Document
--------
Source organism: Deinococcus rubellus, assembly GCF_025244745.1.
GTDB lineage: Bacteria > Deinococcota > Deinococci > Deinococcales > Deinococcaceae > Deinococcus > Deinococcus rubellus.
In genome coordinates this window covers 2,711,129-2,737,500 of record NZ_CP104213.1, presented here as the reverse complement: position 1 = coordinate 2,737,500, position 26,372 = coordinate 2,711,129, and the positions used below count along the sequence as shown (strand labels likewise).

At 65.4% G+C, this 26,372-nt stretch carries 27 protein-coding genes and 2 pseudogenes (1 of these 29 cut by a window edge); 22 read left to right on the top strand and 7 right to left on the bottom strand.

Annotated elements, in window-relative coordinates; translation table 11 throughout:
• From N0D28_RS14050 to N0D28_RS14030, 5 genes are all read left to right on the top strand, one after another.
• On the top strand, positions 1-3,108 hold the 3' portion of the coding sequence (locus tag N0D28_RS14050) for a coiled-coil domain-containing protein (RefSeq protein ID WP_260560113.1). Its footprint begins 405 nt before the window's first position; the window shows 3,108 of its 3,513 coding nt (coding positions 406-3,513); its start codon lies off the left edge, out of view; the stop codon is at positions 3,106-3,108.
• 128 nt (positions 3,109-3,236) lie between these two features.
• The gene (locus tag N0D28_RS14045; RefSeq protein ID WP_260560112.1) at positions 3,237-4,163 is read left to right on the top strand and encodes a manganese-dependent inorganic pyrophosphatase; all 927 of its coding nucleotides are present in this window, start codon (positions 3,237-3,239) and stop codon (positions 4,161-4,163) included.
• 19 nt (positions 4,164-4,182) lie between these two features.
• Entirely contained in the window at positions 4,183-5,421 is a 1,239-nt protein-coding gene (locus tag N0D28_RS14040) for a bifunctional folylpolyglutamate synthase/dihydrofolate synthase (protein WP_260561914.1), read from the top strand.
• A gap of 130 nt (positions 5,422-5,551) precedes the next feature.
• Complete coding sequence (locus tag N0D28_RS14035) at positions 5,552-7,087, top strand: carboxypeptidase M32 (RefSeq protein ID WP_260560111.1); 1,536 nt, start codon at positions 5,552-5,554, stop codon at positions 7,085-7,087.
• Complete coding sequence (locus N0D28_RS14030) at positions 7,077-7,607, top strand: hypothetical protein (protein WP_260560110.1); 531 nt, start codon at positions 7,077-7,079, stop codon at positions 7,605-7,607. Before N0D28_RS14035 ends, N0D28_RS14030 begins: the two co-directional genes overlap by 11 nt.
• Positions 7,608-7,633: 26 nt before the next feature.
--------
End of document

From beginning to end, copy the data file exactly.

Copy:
Source organism: Deinococcus rubellus, assembly GCF_025244745.1.
GTDB lineage: Bacteria > Deinococcota > Deinococci > Deinococcales > Deinococcaceae > Deinococcus > Deinococcus rubellus.
In genome coordinates this window covers 2,711,129-2,737,500 of record NZ_CP104213.1, presented here as the reverse complement: position 1 = coordinate 2,737,500, position 26,372 = coordinate 2,711,129, and the positions used below count along the sequence as shown (strand labels likewise).

At 65.4% G+C, this 26,372-nt stretch carries 27 protein-coding genes and 2 pseudogenes (1 of these 29 cut by a window edge); 22 read left to right on the top strand and 7 right to left on the bottom strand.

Annotated elements, in window-relative coordinates; translation table 11 throughout:
• From N0D28_RS14050 to N0D28_RS14030, 5 genes are all read left to right on the top strand, one after another.
• On the top strand, positions 1-3,108 hold the 3' portion of the coding sequence (locus tag N0D28_RS14050) for a coiled-coil domain-containing protein (RefSeq protein ID WP_260560113.1). Its footprint begins 405 nt before the window's first position; the window shows 3,108 of its 3,513 coding nt (coding positions 406-3,513); its start codon lies off the left edge, out of view; the stop codon is at positions 3,106-3,108.
• 128 nt (positions 3,109-3,236) lie between these two features.
• The gene (locus tag N0D28_RS14045; RefSeq protein ID WP_260560112.1) at positions 3,237-4,163 is read left to right on the top strand and encodes a manganese-dependent inorganic pyrophosphatase; all 927 of its coding nucleotides are present in this window, start codon (positions 3,237-3,239) and stop codon (positions 4,161-4,163) included.
• 19 nt (positions 4,164-4,182) lie between these two features.
• Entirely contained in the window at positions 4,183-5,421 is a 1,239-nt protein-coding gene (locus tag N0D28_RS14040) for a bifunctional folylpolyglutamate synthase/dihydrofolate synthase (protein WP_260561914.1), read from the top strand.
• A gap of 130 nt (positions 5,422-5,551) precedes the next feature.
• Complete coding sequence (locus tag N0D28_RS14035) at positions 5,552-7,087, top strand: carboxypeptidase M32 (RefSeq protein ID WP_260560111.1); 1,536 nt, start codon at positions 5,552-5,554, stop codon at positions 7,085-7,087.
• Complete coding sequence (locus N0D28_RS14030) at positions 7,077-7,607, top strand: hypothetical protein (protein WP_260560110.1); 531 nt, start codon at positions 7,077-7,079, stop codon at positions 7,605-7,607. Before N0D28_RS14035 ends, N0D28_RS14030 begins: the two co-directional genes overlap by 11 nt.
• Positions 7,608-7,633: 26 nt before the next feature.